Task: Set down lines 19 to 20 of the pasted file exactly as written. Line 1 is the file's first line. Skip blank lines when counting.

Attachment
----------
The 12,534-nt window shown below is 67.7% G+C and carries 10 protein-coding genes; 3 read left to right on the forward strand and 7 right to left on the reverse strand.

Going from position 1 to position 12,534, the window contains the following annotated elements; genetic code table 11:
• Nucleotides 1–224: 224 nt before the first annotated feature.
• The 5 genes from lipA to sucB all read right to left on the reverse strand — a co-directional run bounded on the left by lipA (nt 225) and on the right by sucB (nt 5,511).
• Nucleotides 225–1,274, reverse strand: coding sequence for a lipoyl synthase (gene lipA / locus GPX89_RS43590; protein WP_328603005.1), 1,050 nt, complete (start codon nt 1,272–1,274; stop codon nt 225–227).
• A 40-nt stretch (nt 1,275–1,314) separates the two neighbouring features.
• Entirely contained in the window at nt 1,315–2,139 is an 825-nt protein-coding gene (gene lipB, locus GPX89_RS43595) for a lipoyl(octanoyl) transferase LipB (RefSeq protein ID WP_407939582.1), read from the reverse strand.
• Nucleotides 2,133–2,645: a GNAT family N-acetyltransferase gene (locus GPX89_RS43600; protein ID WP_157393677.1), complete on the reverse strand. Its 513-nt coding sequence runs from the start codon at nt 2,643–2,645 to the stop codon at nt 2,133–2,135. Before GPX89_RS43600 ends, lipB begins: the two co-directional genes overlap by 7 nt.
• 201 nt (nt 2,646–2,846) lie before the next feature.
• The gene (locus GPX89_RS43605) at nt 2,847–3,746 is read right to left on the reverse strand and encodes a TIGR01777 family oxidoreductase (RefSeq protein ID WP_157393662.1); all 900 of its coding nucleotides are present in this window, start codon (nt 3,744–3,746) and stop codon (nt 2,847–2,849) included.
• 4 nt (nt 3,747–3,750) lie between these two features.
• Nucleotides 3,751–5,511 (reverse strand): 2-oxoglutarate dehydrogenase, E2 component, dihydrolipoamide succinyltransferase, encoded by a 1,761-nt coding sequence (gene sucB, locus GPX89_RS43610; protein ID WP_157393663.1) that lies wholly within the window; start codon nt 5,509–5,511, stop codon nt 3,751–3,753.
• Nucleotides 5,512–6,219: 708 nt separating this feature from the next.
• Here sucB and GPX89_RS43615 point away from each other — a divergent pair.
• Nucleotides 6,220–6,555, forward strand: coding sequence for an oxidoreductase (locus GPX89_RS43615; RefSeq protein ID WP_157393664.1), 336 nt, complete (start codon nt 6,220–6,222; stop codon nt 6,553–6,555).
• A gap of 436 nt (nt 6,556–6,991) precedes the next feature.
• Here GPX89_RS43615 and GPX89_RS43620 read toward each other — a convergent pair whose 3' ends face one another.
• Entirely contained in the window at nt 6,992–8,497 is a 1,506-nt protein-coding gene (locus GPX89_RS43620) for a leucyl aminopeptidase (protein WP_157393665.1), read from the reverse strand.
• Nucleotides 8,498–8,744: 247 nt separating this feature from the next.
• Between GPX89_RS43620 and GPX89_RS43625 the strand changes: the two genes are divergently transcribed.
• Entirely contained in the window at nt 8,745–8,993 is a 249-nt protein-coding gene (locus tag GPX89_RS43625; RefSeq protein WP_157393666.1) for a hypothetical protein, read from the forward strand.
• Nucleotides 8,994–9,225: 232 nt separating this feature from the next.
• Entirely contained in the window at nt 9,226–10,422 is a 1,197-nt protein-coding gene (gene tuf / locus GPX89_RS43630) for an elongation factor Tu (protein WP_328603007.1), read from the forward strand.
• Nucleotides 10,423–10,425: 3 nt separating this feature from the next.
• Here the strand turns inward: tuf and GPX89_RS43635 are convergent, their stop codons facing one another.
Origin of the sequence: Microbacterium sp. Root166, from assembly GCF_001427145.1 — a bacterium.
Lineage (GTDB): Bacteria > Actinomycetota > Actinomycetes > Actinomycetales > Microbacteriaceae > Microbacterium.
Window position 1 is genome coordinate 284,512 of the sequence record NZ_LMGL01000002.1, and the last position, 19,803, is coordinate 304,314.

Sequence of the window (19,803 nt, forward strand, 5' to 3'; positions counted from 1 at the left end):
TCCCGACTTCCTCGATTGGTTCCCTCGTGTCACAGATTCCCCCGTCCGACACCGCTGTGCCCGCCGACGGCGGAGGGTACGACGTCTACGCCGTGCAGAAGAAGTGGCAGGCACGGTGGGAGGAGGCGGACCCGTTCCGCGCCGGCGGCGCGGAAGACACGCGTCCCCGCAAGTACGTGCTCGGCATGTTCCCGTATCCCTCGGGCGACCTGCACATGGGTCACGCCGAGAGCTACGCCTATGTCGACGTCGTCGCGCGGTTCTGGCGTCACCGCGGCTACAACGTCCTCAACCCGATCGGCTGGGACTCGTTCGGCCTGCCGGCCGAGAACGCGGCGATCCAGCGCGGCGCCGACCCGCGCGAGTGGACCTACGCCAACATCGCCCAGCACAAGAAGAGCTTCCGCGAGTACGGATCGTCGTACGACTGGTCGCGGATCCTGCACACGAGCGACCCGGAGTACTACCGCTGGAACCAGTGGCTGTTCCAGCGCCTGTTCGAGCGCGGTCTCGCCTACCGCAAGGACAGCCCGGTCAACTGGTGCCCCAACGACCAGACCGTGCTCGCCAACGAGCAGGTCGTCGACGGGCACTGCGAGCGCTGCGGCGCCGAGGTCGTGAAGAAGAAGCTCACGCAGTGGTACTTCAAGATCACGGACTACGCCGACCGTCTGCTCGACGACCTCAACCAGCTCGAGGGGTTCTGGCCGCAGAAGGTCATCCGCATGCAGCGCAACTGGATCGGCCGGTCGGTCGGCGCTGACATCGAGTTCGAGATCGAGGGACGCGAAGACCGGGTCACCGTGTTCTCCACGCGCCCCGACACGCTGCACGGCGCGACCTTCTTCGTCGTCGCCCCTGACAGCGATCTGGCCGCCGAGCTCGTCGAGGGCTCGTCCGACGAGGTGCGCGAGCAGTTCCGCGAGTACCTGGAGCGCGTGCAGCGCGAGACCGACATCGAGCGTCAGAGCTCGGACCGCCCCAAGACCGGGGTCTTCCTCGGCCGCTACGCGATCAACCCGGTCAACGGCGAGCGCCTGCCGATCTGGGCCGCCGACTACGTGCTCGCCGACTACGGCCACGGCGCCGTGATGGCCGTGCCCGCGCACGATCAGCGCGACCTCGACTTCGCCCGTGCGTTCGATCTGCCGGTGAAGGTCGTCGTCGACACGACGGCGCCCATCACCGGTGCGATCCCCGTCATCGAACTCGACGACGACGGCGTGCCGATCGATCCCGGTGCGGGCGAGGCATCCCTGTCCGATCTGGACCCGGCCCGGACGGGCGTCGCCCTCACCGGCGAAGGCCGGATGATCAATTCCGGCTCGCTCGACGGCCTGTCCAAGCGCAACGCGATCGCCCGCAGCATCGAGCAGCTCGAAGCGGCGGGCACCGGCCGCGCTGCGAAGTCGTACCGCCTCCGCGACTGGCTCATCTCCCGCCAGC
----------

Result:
• Nucleotides 8,498–8,744: 247 nt separating this feature from the next.
• Between GPX89_RS43620 and GPX89_RS43625 the strand changes: the two genes are divergently transcribed.